• SB 1128 (Powell) to creats a pollinator health committee to study the threats to bees and other pollinators and develop a plan to protect them. The bill also directs Texas AgrifLife to educate the public about threats to bees from pesticides.

Fund our state parks

Camping, fishing, hiking and nature viewing: our local and state parks protect some of the most beautiful places in the state and give us places to teach our kids about the great outdoors. The passage of Proposition 5, to guarantee that the state sales tax on sporting goods goes towards funding our state and local parks and historic sites, will give the Texas Parks and Wildlife Department (TPWD) the ability to finally catch up on a huge backlog of repairs. But fixing parks is not enough. Demand for parks is skyrocketing. Our population has been booming, but the park system has not. Our existing parks are overcrowded at times, with visitors sometimes facing long lines to enter or even being turned away.

Environment Texas supports:

  • SB 700 (Buckingham) to reauthorize the Texas Parks and Wildlife Department.
  • SB 1 (Nelson) which (as of publication) includes full use of the sporting goods sales tax (SGST) for our parks. Note that the budget changes as it goes through the process, so we need to keep an eye on it to make sure the parks are fully funded. Prop 5 allows the Legislature, with a vote of 2/3 of each chamber, to use up to half of the SGST. That's not likely to happen, but we'll be watching.

Stop concrete pollution

By failing to follow best practices, too many Aggregate Production Operations (APOs) are causing significant harm to public health and the environment in Texas. Gravel pits and quarries can permanently scar the land and pollute groundwater. Rock crushing facilities release crystalline silica, a known carcinogen that can cause silicosis, a chronic disease that scars lung tissue. Concrete batch plants, often located in heavily populated neighborhoods, can harm the public with noise, light and air pollution.

Environment Texas supports:

  • HB 291 (Murr) to improve reclamation of quarries
  • SB 952 (Hinojosa) and HB 416 (Walle) to include detailed plot plans in applications for standard permits for concrete batch plants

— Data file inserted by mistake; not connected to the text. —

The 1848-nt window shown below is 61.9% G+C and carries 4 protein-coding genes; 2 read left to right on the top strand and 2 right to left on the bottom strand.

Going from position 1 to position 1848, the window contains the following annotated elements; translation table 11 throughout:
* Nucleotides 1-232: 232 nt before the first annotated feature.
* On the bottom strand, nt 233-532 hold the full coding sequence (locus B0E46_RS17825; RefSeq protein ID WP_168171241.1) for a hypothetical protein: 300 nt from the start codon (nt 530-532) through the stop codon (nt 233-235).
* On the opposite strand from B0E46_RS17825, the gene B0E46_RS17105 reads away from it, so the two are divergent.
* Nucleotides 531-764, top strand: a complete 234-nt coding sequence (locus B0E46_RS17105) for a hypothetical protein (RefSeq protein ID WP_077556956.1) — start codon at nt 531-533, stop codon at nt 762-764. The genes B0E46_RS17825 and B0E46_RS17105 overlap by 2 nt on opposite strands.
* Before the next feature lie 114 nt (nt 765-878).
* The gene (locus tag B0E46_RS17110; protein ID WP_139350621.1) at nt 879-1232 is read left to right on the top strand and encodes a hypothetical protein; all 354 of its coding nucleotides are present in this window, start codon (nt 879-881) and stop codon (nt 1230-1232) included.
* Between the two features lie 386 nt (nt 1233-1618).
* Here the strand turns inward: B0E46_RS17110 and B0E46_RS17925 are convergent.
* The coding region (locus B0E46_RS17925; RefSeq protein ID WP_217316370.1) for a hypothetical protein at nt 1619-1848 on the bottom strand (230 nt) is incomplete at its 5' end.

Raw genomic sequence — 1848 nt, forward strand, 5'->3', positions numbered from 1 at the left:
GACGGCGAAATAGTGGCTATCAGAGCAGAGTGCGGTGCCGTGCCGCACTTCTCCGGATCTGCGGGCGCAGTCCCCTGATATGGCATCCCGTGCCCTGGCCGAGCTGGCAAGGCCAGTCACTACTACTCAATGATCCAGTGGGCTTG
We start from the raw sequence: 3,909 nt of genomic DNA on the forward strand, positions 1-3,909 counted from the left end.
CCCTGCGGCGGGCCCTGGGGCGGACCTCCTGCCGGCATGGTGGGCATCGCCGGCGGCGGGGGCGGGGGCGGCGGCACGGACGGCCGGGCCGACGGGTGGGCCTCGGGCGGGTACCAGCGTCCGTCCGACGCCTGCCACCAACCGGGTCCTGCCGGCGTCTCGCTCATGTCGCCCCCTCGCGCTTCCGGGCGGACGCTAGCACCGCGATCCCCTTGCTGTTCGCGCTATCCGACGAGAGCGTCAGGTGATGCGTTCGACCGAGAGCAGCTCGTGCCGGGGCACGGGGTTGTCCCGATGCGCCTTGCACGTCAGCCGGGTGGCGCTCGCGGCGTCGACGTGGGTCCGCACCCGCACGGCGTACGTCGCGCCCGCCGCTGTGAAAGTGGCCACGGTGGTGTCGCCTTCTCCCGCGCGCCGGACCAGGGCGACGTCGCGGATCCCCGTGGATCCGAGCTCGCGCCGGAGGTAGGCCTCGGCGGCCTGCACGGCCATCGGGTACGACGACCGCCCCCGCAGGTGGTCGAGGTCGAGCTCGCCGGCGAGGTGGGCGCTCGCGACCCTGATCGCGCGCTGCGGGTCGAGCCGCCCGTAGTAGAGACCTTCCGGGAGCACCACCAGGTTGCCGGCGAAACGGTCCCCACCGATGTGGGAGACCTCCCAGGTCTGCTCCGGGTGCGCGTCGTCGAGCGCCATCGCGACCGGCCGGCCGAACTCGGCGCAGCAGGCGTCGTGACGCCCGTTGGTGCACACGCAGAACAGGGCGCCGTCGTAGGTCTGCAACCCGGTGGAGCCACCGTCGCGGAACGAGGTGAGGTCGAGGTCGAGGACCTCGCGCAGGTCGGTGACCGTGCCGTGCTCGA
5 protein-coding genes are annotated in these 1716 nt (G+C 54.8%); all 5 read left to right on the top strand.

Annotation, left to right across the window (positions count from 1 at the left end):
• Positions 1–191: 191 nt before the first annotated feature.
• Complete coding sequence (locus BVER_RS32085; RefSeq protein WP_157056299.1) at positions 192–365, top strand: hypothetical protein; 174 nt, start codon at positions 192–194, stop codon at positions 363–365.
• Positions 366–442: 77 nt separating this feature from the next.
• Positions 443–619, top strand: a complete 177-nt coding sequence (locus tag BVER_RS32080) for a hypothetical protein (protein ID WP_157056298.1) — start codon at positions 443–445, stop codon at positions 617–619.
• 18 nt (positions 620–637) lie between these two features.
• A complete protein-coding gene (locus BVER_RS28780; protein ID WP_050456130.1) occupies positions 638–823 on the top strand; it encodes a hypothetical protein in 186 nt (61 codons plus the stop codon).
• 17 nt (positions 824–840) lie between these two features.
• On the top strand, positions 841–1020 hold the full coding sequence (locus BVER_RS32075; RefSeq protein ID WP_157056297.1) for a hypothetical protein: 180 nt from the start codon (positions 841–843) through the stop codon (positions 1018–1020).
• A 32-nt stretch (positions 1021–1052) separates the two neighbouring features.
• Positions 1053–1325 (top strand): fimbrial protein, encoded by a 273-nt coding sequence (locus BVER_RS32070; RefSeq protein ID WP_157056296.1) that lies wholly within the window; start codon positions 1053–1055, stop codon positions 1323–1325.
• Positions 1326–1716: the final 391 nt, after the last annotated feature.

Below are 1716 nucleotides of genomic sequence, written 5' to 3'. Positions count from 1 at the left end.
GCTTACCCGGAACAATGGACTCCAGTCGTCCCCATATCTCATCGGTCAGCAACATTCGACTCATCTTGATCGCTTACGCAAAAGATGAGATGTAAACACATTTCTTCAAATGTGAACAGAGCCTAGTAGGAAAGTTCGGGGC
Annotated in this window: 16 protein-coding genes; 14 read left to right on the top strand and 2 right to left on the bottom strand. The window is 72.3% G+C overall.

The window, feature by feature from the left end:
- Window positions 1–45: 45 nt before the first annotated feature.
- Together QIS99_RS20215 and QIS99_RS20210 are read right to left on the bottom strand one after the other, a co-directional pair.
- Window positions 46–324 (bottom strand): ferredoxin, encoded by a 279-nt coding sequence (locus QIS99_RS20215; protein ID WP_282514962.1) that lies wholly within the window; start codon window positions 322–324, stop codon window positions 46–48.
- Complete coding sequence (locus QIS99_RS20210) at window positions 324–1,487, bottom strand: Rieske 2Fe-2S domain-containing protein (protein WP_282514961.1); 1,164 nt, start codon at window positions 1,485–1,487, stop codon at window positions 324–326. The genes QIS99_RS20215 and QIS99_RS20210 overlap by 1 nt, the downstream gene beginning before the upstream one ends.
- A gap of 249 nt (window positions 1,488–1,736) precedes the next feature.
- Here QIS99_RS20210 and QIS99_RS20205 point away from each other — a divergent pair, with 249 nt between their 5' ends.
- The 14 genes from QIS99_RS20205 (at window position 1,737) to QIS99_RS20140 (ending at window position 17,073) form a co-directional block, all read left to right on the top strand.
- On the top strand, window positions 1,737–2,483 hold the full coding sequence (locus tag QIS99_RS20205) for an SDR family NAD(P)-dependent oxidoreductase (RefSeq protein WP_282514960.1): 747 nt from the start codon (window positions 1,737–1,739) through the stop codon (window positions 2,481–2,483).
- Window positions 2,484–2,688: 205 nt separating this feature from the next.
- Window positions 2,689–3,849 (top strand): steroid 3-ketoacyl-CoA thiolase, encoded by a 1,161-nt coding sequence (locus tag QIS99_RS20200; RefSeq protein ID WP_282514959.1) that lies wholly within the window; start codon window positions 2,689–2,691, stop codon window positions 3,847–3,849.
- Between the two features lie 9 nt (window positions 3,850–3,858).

• HB 1912 (Wilson) and SB 1209 (Schwertner) to establish stronger permit requirements for air, noise, and light pollution at aggregate operations 

Wildlife Over Waste

Every day, people throw away tons of single-use cups, containers and other plastic “stuff.” Among the worst forms of plastic pollution is polystyrene foam (the stuff most of us call Styrofoam), which never fully degrades. Nothing we use for a few minutes should be allowed to pollute our oceans and rivers and threaten wildlife for centuries.

Environment Texas:

  • HB 176 (Zwiener) to restore rights of cities to ban single use plastics
Luke Metzger
Executive Director

Author: Luke Metzger

Executive Director

(512) 479-0388

Started on staff: 1998
B.A., University of Southern California

As the executive director of Environment Texas, Luke is a leading voice in the state for clean air, clean water, clean energy and open space. Luke has led successful campaigns to win permanent protection for the Christmas Mountains of Big Bend; to compel Exxon, Shell and Chevron Phillips to cut air pollution at four Texas refineries and chemical plants; and to boost funding for water conservation and state parks. The San Antonio Current has called Luke "long one of the most energetic and dedicated defenders of environmental issues in the state." He has been named one of the "Top Lobbyists for Causes" by Capitol Inside, received the President's Award from the Texas Recreation and Parks Society for his work to protect Texas parks, and was chosen for the inaugural class of "Next Generation Fellows" by the Robert S. Strauss Center for International Security and Law at UT Austin. Luke, his wife, son and daughters are working to visit every state park in Texas.